Improving the country’s health infrastructure is one sure way of bridging the gap in access to health care and nutrition services between urban and rural as well as rich and poor. The Health sector budget is the second largest after the Education sector. Though Donor funding is key to the total sector budget, contributions from Government, National Health Fund and internally generated sources preponderate. However, in terms of capital investments, the sector is heavily dependent on Donor support. In 2013, Petroleum revenues represented 7.4% of total allocations to capital investments.
ABFA Allocations & Expenditure
Aside an allocation of GHS 29.9 million in 2013, there were no further allocations to the Health sector for the other three (3) years. However, there was disbursement in 2012 even though allocations were absent. The anomaly continues in 2013, as there was no disbursement despite close to GHS 30 million being allocated.
The disbursed amount for the sector was used to procure two (2) sterilization biomedical equipment for the National Cardiothoracic Centre at the Korle-bu Teaching Hospital. Spending was targeted at one health institution, and on essential equipment for the hospital, thus it could be considered as being efficient.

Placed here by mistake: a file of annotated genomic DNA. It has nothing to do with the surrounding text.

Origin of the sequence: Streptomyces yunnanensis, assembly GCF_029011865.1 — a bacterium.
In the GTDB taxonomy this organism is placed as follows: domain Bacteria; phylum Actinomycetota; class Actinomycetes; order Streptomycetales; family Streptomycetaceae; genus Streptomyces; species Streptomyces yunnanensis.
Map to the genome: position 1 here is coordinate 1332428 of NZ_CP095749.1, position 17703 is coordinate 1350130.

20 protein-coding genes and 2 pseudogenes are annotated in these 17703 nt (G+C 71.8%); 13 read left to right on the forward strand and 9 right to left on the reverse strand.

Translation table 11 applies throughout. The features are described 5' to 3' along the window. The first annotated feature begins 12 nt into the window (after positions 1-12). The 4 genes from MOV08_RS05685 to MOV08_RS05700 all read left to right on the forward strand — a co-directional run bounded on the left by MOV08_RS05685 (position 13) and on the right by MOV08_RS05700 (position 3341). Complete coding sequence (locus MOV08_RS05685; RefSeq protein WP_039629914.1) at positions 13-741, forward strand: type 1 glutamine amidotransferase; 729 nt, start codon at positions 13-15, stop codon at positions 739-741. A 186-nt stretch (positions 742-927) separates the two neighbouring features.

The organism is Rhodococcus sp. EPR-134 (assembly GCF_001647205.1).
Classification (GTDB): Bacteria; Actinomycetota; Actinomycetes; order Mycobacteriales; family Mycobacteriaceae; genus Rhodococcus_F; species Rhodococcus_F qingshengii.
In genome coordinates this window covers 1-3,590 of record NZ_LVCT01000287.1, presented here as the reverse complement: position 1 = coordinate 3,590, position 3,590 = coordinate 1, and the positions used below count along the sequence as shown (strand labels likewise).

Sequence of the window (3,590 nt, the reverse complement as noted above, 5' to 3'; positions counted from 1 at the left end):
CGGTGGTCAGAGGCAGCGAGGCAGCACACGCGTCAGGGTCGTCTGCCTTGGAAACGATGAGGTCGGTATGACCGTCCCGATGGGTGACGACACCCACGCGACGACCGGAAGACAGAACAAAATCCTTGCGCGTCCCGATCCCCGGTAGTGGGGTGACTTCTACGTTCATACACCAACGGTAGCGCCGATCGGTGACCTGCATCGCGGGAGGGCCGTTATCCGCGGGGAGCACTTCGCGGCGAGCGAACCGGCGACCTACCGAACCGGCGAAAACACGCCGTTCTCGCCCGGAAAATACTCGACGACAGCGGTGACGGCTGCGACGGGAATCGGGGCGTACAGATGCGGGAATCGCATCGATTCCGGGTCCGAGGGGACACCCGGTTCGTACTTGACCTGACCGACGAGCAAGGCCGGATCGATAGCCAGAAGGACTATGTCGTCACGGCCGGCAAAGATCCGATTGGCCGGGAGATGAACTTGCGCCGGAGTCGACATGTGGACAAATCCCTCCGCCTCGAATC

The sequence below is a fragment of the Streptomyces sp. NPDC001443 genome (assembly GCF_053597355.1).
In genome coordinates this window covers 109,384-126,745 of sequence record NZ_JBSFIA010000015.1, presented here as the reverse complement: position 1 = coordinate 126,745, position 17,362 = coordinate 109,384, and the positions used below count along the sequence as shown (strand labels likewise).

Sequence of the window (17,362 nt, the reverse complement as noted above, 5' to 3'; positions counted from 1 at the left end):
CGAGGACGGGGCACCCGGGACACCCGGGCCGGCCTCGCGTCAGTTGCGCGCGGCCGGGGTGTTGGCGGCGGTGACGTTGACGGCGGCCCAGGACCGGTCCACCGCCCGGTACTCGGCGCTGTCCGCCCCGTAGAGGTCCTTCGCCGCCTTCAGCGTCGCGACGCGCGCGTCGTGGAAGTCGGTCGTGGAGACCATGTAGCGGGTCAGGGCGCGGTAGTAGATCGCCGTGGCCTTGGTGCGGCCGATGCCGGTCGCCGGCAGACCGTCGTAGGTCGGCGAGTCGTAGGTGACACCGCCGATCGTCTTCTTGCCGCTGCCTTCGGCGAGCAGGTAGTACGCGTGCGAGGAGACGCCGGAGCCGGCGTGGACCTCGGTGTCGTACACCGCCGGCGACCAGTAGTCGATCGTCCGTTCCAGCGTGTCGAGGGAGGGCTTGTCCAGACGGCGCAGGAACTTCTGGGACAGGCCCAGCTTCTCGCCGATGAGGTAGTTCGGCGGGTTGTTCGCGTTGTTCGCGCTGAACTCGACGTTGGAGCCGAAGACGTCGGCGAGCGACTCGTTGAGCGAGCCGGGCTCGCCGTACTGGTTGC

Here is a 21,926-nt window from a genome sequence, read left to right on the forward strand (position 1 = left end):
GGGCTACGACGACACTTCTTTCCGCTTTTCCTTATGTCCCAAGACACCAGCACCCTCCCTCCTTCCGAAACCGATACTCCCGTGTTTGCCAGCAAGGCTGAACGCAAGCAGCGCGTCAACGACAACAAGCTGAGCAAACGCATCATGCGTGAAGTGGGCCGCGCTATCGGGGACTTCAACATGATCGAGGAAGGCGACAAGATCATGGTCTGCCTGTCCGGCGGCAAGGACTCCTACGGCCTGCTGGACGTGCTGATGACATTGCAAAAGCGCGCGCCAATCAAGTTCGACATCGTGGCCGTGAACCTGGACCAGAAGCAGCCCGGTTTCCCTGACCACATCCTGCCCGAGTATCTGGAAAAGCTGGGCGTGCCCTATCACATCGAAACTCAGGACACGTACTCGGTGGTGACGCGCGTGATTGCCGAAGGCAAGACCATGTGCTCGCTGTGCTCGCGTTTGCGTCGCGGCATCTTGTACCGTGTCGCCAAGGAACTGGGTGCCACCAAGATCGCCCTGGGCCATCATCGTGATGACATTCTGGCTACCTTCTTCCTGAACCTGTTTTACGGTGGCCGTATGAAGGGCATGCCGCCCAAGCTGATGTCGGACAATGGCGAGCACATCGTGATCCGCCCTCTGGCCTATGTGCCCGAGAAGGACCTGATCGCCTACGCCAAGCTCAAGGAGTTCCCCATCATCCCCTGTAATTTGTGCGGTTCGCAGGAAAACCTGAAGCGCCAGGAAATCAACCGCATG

ABFA spending in the Health sector represents only 0.02% of over GHS 1.8 billion ABFA disbursements 2011 to 2014. This trend does not bode well for the sector considering the huge health infrastructure deficit. The quest to bridge the gap in access to health care between urban and rural as well as the rich and poor, will remain a mirage unless the government conscientiously commits substantial funds including petroleum revenues towards infrastructural development in the sector.